Fr. Solanus Casey died 60 years ago, but he continues to be an inspiration to many.  During his lifetime, he developed a reputation of a simple man who inspired faith and healed the sick.    

steve carmody / Michigan Radio

A major obstacle to Flint’s recovery from its drinking water crisis has been removed.

The city of Flint has been hobbled in its efforts to remain on its aging water system by its inability to repay more than $20 million borrowed from the Drinking Water Revolving Fund (DWRF).  

steve carmody / Michigan Radio

A judge is considering whether to allow testimony that could link state health director Nick Lyon to an effort to limit a study into a deadly Legionnaires' disease outbreak.

Lyon is facing charges of involuntary manslaughter and misconduct in office.  

Wayne State University environmental engineering professor Shawn McElmurry was part of a team studying the legionella outbreak in Genesee County from 2014 through 2015.   

steve carmody / Michigan Radio

A top city official admits there has been a “learning curve” after the city of Flint took over bottled water distribution from the state two months ago.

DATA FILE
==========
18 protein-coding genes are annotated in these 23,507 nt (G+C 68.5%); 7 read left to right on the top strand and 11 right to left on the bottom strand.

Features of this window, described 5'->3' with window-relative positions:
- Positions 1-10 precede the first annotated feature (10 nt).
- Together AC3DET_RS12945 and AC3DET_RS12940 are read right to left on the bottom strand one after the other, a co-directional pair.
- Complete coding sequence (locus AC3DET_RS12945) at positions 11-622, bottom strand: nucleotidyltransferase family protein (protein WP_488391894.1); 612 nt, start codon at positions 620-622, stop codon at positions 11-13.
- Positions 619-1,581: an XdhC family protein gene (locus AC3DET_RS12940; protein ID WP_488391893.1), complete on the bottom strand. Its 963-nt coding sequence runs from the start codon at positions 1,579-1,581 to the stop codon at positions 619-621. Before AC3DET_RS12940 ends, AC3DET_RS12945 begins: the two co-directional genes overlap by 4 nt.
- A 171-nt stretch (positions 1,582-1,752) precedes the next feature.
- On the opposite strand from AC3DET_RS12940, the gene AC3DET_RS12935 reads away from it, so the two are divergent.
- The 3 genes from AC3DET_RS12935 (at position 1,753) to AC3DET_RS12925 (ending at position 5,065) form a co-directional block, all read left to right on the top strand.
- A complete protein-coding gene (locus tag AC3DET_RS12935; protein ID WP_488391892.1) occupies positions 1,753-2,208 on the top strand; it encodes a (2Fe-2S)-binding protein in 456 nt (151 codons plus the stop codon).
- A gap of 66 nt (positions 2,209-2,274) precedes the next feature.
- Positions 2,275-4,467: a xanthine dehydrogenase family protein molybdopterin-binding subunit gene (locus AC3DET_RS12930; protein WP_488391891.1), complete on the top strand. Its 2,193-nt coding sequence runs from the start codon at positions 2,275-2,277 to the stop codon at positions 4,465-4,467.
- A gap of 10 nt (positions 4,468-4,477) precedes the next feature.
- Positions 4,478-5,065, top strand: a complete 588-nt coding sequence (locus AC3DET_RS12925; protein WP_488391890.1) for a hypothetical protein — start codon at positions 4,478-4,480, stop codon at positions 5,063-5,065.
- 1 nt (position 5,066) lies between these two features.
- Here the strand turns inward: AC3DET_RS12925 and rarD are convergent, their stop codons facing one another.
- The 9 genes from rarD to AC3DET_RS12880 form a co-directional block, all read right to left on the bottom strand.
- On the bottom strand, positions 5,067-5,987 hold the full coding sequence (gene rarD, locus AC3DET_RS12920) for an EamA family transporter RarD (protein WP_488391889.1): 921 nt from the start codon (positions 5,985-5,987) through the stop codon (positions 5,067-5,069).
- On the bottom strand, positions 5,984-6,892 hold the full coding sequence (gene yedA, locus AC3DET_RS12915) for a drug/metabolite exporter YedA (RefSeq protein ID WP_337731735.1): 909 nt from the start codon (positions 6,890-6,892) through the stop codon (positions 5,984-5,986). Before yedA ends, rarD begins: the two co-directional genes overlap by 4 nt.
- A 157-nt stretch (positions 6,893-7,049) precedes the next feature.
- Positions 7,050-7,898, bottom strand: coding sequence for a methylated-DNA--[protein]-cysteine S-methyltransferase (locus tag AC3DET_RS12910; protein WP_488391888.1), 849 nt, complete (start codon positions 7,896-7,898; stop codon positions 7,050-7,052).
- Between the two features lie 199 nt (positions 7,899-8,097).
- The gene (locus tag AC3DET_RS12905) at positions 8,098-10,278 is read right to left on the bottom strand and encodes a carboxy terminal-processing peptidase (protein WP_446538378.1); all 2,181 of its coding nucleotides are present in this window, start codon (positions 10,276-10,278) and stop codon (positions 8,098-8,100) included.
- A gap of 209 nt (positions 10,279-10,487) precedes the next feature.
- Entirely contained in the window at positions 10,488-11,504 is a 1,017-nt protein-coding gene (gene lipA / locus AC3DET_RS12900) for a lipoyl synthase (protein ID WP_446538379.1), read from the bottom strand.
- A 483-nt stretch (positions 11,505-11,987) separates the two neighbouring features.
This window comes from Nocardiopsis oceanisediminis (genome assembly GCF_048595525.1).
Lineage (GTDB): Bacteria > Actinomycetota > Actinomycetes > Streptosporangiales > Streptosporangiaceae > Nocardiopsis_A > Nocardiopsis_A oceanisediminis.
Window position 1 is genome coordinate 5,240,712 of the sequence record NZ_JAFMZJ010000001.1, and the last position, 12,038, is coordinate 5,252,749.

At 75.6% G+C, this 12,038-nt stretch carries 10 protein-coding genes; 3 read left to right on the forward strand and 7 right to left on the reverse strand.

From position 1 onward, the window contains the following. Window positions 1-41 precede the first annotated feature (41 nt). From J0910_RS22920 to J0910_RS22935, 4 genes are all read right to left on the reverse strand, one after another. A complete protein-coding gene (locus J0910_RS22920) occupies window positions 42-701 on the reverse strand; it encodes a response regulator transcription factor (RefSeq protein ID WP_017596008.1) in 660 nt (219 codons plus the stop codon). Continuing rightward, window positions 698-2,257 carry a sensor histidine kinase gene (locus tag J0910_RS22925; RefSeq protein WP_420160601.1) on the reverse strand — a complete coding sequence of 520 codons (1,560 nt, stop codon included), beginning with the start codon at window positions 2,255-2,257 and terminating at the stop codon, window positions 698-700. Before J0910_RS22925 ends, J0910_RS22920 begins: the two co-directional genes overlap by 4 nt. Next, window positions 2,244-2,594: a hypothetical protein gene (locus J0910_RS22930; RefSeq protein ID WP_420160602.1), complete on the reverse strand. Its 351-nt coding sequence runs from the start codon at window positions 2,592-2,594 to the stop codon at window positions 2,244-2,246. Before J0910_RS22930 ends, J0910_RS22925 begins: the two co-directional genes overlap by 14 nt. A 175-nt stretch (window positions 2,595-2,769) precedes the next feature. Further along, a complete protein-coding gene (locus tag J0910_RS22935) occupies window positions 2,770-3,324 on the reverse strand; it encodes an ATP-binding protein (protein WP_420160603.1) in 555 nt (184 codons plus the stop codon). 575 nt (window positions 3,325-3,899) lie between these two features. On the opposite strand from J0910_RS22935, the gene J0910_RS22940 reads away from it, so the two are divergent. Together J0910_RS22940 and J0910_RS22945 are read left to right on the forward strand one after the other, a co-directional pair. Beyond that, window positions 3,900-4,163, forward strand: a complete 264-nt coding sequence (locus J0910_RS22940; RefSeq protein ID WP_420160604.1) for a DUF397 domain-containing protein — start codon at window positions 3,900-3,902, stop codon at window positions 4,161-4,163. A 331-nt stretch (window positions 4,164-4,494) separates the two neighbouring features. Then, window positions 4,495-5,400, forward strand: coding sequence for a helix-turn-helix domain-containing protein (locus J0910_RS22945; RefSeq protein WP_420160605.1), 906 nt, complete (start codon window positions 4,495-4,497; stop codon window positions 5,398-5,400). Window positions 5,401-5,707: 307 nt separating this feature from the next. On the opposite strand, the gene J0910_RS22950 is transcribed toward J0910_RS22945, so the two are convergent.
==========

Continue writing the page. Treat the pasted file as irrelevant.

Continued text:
Flint distributes more than 65,000 cases of bottled water a week, comparable to what the state was doing before it handed the job over to the city in September. The city is working with local churches, the Food Bank of Eastern Michigan and United Way of Genesee County to manage the water distribution program.  

Flint City Clerk Inez Brown administers the oath of office to the new Flint city council members.
Steve Carmody / Michigan Radio

“I do solemnly swear,” intoned City Clerk Inez Brown, as she led the nine members of the Flint city council through their oath of office.

The new city council were sworn in today at noon. Five of the nine council members are new to the job.  Last week, Flint voters ousted a majority of incumbents from the panel.